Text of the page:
In the series exhibited in Brazil, Kamel depicts Middle Eastern traditionally or modernly clad women, who all bring expressiveness to the works. “Many of my paintings are made to provoke. For example, I have one that shows a woman screaming against a background of Arabic words. “These are things her neighbors, the society says about her, such as ‘fat,’ ‘black,’ ‘smoker,’ things like that, because I feel like in many societies, not just in Egypt, if a woman gets divorced, for example, people will talk. Women pay the price. It’s about us paying the price to live. Everything a woman do is very measured because she knows that someone will say something,” she stresses.

In her literary narratives, Kamel writes in Arabic and her works were published in the UAE and Egypt. “I’m trying to make people understand that women are different [from one another]. They aren’t just half of the society. They are the society,” she points out. Her works were in over 62 international exhibitions and fairs.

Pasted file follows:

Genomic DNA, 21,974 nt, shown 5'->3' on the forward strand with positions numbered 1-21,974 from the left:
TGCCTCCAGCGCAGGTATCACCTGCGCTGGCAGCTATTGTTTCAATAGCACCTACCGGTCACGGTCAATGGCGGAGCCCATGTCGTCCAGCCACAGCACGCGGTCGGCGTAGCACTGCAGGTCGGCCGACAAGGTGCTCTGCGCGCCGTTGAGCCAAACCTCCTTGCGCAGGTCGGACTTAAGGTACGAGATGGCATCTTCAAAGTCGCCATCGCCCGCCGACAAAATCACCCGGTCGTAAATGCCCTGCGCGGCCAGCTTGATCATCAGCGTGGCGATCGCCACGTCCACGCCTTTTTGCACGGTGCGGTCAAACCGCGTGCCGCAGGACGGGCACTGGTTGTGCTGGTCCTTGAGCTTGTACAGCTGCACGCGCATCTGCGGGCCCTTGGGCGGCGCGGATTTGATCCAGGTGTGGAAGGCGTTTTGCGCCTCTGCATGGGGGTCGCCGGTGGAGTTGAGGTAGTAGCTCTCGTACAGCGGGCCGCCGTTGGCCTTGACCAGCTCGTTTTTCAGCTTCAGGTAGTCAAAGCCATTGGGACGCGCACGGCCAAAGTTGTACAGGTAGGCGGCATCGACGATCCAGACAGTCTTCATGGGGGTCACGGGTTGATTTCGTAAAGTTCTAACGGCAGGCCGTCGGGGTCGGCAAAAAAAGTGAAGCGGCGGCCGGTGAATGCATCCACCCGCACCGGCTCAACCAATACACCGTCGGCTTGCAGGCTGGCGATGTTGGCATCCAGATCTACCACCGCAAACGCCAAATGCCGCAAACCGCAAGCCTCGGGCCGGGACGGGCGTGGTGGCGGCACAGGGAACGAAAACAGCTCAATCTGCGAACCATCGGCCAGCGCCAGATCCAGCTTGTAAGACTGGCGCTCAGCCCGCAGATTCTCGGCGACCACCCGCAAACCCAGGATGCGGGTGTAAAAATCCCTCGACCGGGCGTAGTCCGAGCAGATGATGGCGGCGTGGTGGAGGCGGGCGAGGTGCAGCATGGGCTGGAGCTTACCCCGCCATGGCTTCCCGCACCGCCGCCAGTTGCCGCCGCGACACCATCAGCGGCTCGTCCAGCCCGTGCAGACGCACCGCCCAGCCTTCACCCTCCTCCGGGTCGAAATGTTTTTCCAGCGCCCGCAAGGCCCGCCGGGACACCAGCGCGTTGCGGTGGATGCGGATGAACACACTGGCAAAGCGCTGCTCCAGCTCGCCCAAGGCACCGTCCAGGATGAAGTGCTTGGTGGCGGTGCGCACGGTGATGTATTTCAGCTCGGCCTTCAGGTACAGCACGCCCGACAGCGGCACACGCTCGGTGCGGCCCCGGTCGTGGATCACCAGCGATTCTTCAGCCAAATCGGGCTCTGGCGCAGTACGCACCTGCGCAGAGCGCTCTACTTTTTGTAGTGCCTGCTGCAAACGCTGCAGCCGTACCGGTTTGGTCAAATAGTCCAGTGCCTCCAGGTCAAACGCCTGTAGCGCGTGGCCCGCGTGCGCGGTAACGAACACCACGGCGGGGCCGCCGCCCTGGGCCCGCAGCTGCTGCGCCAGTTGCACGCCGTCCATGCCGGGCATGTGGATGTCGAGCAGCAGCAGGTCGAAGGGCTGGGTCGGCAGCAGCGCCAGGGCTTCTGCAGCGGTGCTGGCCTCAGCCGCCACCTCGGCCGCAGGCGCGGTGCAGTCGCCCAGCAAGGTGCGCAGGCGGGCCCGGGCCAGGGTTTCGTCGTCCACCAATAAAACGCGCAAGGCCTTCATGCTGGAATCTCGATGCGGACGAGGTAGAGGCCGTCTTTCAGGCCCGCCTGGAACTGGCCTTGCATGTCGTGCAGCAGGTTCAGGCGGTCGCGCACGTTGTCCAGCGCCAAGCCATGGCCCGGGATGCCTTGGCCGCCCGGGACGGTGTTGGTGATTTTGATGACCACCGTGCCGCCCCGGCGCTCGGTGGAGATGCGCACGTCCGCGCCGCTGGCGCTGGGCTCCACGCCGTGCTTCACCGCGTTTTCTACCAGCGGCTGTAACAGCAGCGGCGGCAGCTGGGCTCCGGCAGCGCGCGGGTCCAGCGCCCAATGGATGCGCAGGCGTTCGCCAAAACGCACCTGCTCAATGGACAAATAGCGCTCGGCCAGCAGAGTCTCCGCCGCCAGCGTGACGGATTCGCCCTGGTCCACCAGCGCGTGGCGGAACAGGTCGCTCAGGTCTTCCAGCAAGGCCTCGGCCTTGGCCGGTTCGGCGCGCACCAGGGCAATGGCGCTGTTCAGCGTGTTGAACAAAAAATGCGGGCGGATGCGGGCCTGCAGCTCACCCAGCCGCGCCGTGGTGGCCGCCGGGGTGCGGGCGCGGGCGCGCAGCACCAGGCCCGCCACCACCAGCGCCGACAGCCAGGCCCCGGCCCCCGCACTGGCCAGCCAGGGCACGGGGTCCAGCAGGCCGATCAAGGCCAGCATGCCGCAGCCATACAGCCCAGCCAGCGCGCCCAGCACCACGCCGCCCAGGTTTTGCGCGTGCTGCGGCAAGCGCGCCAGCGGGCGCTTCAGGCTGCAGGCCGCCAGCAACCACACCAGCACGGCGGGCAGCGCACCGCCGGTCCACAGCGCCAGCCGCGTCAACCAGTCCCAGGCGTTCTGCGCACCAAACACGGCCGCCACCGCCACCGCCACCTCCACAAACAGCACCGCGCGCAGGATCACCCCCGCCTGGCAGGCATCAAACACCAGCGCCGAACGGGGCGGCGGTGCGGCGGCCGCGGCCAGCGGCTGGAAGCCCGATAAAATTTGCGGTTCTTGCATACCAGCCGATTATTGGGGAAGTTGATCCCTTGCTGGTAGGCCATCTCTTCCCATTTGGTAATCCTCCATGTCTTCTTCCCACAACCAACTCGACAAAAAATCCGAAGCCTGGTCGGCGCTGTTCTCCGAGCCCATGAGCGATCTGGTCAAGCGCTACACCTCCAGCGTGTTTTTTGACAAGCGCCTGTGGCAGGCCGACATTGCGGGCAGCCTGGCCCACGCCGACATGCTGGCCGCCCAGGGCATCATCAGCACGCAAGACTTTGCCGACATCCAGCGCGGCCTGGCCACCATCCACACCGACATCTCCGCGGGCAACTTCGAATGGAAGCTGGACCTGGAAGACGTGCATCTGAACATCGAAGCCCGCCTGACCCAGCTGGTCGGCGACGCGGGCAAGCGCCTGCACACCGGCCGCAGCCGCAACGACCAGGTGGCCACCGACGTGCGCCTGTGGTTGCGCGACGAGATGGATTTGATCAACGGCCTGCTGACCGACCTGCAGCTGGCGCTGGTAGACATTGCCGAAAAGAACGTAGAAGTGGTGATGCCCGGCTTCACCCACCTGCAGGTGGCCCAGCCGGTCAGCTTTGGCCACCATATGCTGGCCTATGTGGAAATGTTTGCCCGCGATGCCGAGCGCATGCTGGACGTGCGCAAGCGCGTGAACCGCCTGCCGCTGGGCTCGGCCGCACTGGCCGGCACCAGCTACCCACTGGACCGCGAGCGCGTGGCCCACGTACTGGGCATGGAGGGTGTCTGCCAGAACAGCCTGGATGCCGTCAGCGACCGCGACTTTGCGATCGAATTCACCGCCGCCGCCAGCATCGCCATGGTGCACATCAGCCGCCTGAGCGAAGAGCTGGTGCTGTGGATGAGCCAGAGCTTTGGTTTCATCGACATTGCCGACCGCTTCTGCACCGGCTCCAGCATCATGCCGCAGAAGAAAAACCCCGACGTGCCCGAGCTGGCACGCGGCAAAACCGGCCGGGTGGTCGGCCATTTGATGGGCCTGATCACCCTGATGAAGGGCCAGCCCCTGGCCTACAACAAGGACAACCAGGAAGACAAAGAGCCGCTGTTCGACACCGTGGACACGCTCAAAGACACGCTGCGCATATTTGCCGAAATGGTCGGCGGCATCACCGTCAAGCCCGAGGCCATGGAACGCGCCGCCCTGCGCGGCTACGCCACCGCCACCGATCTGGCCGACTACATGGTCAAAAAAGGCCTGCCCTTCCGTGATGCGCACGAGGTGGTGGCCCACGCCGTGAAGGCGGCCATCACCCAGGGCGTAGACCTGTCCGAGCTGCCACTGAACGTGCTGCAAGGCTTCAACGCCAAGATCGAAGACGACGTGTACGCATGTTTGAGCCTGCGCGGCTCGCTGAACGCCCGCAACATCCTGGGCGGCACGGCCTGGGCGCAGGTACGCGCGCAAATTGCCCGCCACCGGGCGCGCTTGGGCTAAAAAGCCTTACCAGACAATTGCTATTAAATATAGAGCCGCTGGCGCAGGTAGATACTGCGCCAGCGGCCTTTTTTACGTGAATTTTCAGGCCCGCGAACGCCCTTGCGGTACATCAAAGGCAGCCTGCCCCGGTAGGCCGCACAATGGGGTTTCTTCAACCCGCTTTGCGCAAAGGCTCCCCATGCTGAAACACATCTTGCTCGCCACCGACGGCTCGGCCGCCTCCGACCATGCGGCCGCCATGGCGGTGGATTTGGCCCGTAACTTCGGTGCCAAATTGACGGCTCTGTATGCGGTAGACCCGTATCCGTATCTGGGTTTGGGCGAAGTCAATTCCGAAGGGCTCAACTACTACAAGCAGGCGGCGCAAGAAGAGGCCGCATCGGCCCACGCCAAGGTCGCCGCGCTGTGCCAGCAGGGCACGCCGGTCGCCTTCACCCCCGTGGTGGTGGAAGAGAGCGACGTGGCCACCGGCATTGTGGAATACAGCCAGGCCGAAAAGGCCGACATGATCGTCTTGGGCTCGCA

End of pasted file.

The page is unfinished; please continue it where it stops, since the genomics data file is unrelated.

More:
The artist curates art events, such as 2019 do World Art Dubai, where she has exhibited for four years. While visiting São Paulo Museum of Art (MASP), she took the time to come up with new ideas for her exhibitions. “I loved how they exhibit at MASP. It’s part of my job to think about these things,” said she, who saw many similarities between São Paulo and Egyptian cities.

Lotfi Abu Sariya

Lofti Abu Sariya has over 50 years of career. The Egyptian artist who lives in Belgium, draws every day. “Always people. Always women. I only draw women. Why? I paint nice things,” Lofti explains, while opening his notepad at the most recent page and starting to doodle. The creation he’s making during his stay in Brazil is a drawing of a ballerina, whose skirt is made of a collaged flower he found on the Paulista Avenue.